Putting my business analysis hat on, it’s important to first take a step back and define the problem we’re trying to solve here. One doesn’t need advanced training in psychology to understand that the easier things are to do, the more likely people are to do them. If we’re looking to maximize contributions on this page to advance our mission (which we most certainly are), then we are looking for a process that is as straightforward and painless as possible. From a user experience (UX) standpoint, it is our job is to design a process that is completely free of unnecessary friction to make sure the transaction is completed and not abandoned.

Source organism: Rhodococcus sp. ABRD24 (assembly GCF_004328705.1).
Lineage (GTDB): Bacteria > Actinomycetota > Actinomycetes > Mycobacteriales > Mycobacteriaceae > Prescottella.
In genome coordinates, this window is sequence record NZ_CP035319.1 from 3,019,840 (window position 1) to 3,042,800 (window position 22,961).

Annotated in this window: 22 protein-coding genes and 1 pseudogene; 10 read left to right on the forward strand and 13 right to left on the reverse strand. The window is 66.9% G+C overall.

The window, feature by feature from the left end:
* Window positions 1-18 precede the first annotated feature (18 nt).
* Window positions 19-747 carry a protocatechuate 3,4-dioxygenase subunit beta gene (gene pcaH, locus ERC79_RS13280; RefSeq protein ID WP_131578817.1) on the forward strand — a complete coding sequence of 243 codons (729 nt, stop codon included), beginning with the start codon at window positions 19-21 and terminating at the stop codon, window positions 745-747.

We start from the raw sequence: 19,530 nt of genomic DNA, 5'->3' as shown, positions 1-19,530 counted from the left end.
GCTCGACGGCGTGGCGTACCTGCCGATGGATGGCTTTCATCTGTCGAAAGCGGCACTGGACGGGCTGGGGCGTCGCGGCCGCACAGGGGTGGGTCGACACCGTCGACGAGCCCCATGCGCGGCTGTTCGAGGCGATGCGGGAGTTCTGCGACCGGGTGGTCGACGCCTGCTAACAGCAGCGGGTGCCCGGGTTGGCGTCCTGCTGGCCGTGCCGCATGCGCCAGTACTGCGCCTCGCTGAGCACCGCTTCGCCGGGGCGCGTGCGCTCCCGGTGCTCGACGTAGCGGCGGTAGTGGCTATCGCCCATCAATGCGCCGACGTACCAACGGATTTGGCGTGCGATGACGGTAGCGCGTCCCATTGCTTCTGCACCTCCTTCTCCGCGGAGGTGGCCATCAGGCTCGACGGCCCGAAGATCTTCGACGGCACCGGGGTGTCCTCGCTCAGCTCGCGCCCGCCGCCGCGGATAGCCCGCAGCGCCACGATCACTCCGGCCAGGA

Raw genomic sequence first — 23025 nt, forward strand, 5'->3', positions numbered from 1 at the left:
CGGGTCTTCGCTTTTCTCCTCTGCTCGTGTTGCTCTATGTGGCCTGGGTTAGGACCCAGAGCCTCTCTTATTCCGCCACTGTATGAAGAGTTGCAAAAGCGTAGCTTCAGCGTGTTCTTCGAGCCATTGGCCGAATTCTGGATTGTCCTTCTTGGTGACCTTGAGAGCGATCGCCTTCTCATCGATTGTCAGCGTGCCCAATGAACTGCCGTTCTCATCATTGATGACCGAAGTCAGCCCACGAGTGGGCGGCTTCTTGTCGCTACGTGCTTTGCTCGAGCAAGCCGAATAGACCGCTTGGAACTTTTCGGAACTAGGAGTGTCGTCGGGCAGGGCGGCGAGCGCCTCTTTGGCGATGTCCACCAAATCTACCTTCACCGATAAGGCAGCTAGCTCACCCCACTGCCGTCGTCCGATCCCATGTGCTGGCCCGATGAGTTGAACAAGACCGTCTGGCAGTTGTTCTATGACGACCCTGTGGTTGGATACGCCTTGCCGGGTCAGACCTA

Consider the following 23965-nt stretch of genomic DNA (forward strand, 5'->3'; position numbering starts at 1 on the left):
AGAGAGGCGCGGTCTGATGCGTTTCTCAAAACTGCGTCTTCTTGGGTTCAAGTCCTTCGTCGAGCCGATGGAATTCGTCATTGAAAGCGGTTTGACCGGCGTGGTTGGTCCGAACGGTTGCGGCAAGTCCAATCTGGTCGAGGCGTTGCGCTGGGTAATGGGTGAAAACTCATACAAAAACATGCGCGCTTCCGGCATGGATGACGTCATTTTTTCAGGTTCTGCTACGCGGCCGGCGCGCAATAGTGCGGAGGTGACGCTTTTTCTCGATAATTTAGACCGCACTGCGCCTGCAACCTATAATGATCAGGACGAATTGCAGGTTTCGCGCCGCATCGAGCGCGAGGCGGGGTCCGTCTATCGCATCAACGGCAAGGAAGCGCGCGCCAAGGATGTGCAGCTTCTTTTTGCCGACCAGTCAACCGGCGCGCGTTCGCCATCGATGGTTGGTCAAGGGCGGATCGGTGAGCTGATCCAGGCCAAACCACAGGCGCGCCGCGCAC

There are many ways to enhance UX in form design including gentle client-side validation (if all Visa credit card numbers begin with “4” and are at least 13 digits in length, what’s the point of wasting 15 seconds of the user’s time sending “678913423423” to the payment gateway just to tell them that they miskeyed in their card number?), JavaScript to reduce redundant data entry, and effective overall form design, but this conversation is focused on CAPTCHAs. And because it is, we’re focused here on how to design the most unobtrusive “CAPTCHA” possible.